Apple

The UK's heritage apple renaissance – BBC


Heritage apples are piquing the interest of chefs, too. The Ethicurean in Bristol is one restaurant finding novel uses for the 60-plus varieties it grows in its own orchard. For example, head chef Mark McCabe uses crab apple verjus (a juice made by pressing some unripe fruits) as a local alternative to imported lemons. “Crab apples are a great source of acidity and much more appropriate in British cuisine than citrus,” said McCabe. “We ferment the juice into a dry and very sharp verjus and use it for balance in our cooking – such as to top a beetroot, buttermilk and blackcurrant dish.”

One exciting aspect of the British apple renaissance is searching for apple varieties present in horticultural histories but “lost” in the landscape. And the efforts of heritage apple seekers do literally bear fruit.

Lydia Crump from Herefordshire’s Artistraw Cidery and Orchard shares the tale of the rediscovery of an apple with the characterful name Knotted Kernel. “These majestic trees – with fruit the colour of rubies, and the shape and size of cherries – were thought to be lost, until in the 1980s it was discovered growing in New Zealand! But then we found 60-year-old trees that had been growing here in Herefordshire all along. Now it’s an apple we use a lot in our cider.”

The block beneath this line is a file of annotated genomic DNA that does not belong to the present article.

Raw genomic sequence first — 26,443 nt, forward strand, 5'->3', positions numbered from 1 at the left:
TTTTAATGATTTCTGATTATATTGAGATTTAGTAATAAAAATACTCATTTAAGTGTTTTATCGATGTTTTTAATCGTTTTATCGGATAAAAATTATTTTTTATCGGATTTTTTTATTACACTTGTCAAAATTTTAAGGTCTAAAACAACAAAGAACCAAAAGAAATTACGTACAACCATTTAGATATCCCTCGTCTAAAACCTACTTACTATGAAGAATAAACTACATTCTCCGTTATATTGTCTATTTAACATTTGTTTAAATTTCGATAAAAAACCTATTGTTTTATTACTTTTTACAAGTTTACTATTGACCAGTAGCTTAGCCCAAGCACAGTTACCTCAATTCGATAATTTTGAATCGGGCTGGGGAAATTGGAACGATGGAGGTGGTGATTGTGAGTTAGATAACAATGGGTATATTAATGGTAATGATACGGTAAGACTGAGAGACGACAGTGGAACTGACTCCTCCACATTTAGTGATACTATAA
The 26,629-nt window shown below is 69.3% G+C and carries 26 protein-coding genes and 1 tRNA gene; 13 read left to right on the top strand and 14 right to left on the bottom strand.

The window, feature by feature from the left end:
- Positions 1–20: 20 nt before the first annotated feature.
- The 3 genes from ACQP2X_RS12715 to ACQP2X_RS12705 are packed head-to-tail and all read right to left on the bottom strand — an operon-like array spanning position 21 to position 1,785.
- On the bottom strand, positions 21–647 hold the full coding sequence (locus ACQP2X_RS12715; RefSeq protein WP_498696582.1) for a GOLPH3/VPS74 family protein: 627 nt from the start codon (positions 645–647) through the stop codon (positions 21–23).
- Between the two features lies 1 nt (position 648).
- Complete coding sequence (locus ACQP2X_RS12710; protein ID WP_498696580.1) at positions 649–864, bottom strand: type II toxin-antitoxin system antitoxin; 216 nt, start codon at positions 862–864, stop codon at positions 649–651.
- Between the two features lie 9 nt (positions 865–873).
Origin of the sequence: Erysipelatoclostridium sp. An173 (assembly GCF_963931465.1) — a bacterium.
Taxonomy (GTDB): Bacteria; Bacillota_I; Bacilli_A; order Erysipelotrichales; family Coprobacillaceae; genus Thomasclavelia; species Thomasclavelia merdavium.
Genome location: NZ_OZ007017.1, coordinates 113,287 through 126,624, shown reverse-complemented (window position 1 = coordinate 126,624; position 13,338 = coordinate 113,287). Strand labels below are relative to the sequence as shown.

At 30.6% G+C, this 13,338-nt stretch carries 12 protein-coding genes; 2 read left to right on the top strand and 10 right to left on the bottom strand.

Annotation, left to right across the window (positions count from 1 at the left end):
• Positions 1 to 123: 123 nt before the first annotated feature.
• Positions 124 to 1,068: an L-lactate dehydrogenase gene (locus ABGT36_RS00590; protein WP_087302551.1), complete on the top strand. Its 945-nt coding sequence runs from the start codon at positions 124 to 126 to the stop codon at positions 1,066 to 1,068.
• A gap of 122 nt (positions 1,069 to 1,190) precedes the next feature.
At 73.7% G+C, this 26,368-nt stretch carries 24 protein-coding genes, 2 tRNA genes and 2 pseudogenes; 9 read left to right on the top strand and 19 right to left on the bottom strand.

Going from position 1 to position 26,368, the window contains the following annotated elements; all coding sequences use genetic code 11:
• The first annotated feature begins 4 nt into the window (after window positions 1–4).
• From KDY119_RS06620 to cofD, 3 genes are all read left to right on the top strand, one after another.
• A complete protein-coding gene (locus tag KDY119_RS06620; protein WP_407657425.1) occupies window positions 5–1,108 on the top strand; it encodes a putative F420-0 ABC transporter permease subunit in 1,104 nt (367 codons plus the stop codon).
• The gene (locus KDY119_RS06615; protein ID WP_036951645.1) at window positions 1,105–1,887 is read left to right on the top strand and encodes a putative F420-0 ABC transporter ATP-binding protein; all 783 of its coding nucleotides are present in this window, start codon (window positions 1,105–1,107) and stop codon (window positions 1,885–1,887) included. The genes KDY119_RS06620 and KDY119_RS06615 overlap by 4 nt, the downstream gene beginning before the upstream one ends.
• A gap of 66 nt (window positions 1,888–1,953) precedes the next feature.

Apple detectives in Sussex, meanwhile, are continuing to scour the land for a variety known as the Petworth Non Pareil, which still bears the sad label of “extinct”. Horticultural archives suggest that this firm and crisp medium-sized green apple with a thin brushing of russet (reddish brown) was probably bred by Lord Egremont and his head gardener Mr Slade at Petworth House early in the 19th Century, before disappearing from view. If a Petworth Non Pareil tree does still exist, it will most likely be hiding away in an old garden or overlooked plot of land just waiting to be spotted.

Britain’s apple detectives draw on a host of criteria to identify their quarry. Colour descriptions take in yellow, red, green or russet, with additional nods to flecks and streaks. Shape can be defined as flattish, rounded, conical, oblong, oval, angular or ribbed. First flowering times between early May and mid-June are another identifier, as is the ripening period (generally between August and October). Then there’s the detail of how well each variety takes to storage.



READ SOURCE

This website uses cookies. By continuing to use this site, you accept our use of cookies.